#her  #story 


I leaned over the window, letting cool air fan the heat on my face.  I could smell the alcohol on my skin, could feel my tongue heavy in my mouth.  My heart ached in a way that it hadn’t for days, and when I felt his hand rest on my shoulder, gentle, soothing words urging me to step away from the window, I began to cry.

"What’s wrong?" he asked, concern etched on his chiseled face.  When my mind was clouded with the taste of rum, he always appeared cuter.  Now, he looked like a god.

I shook my head.  “Nothing.”

The truth was, I was consumed by the knowledge and clarity alcohol provided.  My reality was clouded with silly thoughts and make-beliefs, but with the liquor running through my veins, the hard, pressed truth that the love of my life had stopped loving me weighed on me like it had never before.  I knew then, if I hadn’t before, that he was never going to love me again.

"You had me worried.  Don’t do that shit.  You’re really small and you’ll probably fall right over.  I don’t need you to haunt me."

I laughed as the tears continued to spill over.  He didn’t ask me if I was okay.  Instead, he wrapped an arm around my shoulder in the awkward way a male friend hugs a girl.

Falling in love was easy.  The moment was perfect for the magic to happen.  He was a good person, a familiar face, an attractive guy.  I enjoyed his company and the silence we shared.  By all means, I should have lifted my chin, puckered my lips, pressed blindly ahead and hope he didn’t reject me.

But I didn’t.  Because falling out of love was much harder.  My heart would remain chained by another who had no interest in holding the key.  I would wish hopelessly that I could love someone who was better for me, who was easier, who was near arm’s reach, but the dream would never come true.  Even in the arms of another, he would be the only thing on my mind.

He inched back a bit.  “Want some more?”  He looked at the bottle on the tiny table in the middle of his room, empty red cups frighteningly bright in the darkness.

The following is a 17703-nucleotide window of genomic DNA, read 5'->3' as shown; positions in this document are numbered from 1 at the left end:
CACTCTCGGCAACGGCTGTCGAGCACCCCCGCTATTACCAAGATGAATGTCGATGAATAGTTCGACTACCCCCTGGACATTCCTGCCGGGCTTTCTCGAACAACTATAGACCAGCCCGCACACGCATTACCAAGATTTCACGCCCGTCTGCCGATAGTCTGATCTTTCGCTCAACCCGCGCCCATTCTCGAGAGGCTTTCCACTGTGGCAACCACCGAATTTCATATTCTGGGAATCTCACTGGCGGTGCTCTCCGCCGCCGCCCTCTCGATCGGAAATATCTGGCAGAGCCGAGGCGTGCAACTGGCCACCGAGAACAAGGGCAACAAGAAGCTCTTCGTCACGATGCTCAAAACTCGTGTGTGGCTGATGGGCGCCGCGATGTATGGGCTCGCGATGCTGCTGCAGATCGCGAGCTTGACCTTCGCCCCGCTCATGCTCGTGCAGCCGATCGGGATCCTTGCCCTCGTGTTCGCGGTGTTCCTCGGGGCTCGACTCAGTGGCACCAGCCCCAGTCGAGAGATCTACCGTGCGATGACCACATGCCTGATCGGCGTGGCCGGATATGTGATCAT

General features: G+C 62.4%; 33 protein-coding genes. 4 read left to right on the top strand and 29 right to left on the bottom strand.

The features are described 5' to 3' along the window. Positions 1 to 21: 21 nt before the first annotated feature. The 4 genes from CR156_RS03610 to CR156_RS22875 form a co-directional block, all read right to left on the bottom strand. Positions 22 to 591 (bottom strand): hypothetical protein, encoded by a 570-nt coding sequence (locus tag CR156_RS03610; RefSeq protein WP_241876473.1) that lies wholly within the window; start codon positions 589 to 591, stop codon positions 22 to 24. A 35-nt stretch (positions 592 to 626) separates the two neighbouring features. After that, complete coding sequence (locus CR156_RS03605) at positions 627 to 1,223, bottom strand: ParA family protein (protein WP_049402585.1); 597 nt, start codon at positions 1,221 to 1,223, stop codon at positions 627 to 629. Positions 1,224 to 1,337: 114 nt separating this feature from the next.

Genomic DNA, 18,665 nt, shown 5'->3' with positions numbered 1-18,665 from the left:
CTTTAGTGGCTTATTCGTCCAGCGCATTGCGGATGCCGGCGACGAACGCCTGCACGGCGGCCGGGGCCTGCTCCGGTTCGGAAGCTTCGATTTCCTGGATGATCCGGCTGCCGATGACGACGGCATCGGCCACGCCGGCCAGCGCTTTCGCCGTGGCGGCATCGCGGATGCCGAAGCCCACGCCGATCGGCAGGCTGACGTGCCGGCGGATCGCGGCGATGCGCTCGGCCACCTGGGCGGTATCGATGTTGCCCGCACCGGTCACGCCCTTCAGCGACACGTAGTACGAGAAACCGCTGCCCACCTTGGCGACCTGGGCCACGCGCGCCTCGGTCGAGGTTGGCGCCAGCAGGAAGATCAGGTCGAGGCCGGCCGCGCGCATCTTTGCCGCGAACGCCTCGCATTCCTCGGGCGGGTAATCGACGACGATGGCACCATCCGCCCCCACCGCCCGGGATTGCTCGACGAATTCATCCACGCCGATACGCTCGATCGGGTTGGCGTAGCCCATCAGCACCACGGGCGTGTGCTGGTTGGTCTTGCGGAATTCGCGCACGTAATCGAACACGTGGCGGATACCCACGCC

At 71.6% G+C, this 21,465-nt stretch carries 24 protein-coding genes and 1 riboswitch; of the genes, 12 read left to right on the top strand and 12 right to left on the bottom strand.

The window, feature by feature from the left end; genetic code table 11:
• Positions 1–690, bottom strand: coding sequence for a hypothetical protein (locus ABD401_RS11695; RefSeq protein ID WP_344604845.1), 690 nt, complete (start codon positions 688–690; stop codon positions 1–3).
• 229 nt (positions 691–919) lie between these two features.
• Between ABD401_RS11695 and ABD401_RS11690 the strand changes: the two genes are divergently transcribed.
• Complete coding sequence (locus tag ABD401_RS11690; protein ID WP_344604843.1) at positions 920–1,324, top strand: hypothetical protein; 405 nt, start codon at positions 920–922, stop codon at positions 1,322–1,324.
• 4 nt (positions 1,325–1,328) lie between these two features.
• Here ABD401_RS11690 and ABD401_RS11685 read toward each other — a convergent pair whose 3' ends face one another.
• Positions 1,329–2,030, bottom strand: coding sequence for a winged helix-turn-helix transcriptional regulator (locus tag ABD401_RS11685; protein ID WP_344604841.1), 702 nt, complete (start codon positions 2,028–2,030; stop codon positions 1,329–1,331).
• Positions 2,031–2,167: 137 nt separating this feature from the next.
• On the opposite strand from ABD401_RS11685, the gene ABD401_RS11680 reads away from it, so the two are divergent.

Nodding, I held out my cup and waited for it to be filled.  I laughed as I took a sip, choked on the bitterness, and wished once more that I could love him and not him.

[He] learned to laugh, and I learned to cry.

— Mary Lennox, The Secret Garden (1993)

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 #his story 


He got in the car. I looked at him briefly before concentrating on the road. It was dark, predictably, because it was still 3 AM and I remembered to put on my glasses. As I drove I felt his hand on my leg—a bittersweet distraction. “Hey Pa,” he said. I didn’t say anything. Not because I didn’t know what to say, or was too nervous to say it—I didn’t know how to say everything at once. It was impossible, realistically, but then I felt his hand rub my leg again.
“Hey Lindo.”  
“Just drive around here… we can’t go to my house today. My mom’s still tripping. So drive around there… turn there… keep going. Okay, now. Park.”
I parked, turned off the lights. It was dark.
He looked at me and smiled. He looked at me patiently and leaned over for a kiss. I kissed him, harder and more intense than I expected to allow myself.
“How’ve you been?” I asked.
His hand was still on my leg. I adjusted my seat so it could recline more and stared at the roof. I grabbed the hand on my knee and held it.
“We have to talk.” I looked at him. He was still smiling, looking at me in the eye and smiling in a way that made me frightened.
“Oh, yeah, yeah. What do you wanna talk about?”
It was hard to concentrate on anything other than his face when I looked at him and processed his scent, so rough, so feral and characteristically his. He noticed my expression. He wasn’t smiling anymore.
“It’s been a while since I last saw you…” I started.
He reached over and kissed my neck.
“It has,” he breathed.
“We’ve been too caught up to talk…” I lied. I wasn’t. At any point I would have dropped whatever I was doing if only he would’ve texted, if only he would’ve asked.

“I’ve been thinking,” I felt my mind starting to clear, distracted by his lips. I shrugged him off.

“Maybe you were right the last time. You said you knew in your heart I wasn’t the one for you and I didn’t say anything. But these past two weeks I’ve been thinking about you; I’ve always thought about you ever since the first time we met up. Actually, I’m always thinking about you. Even when I’m with another guy, I think of you. Or when I’m in the gas station I think I see you before you go in. When I see you I don’t talk a lot. I don’t say anything really. I always think that at any moment you’ll disappear because I only see you at night, like a dream I made up to comfort myself. I’m still young. I’m figuring out what I want—“ I kissed the space between his neckline and jaw, “I don’t know what’s good for me but I know I want you. And I know that I deserve what I want. But I complicate your life.”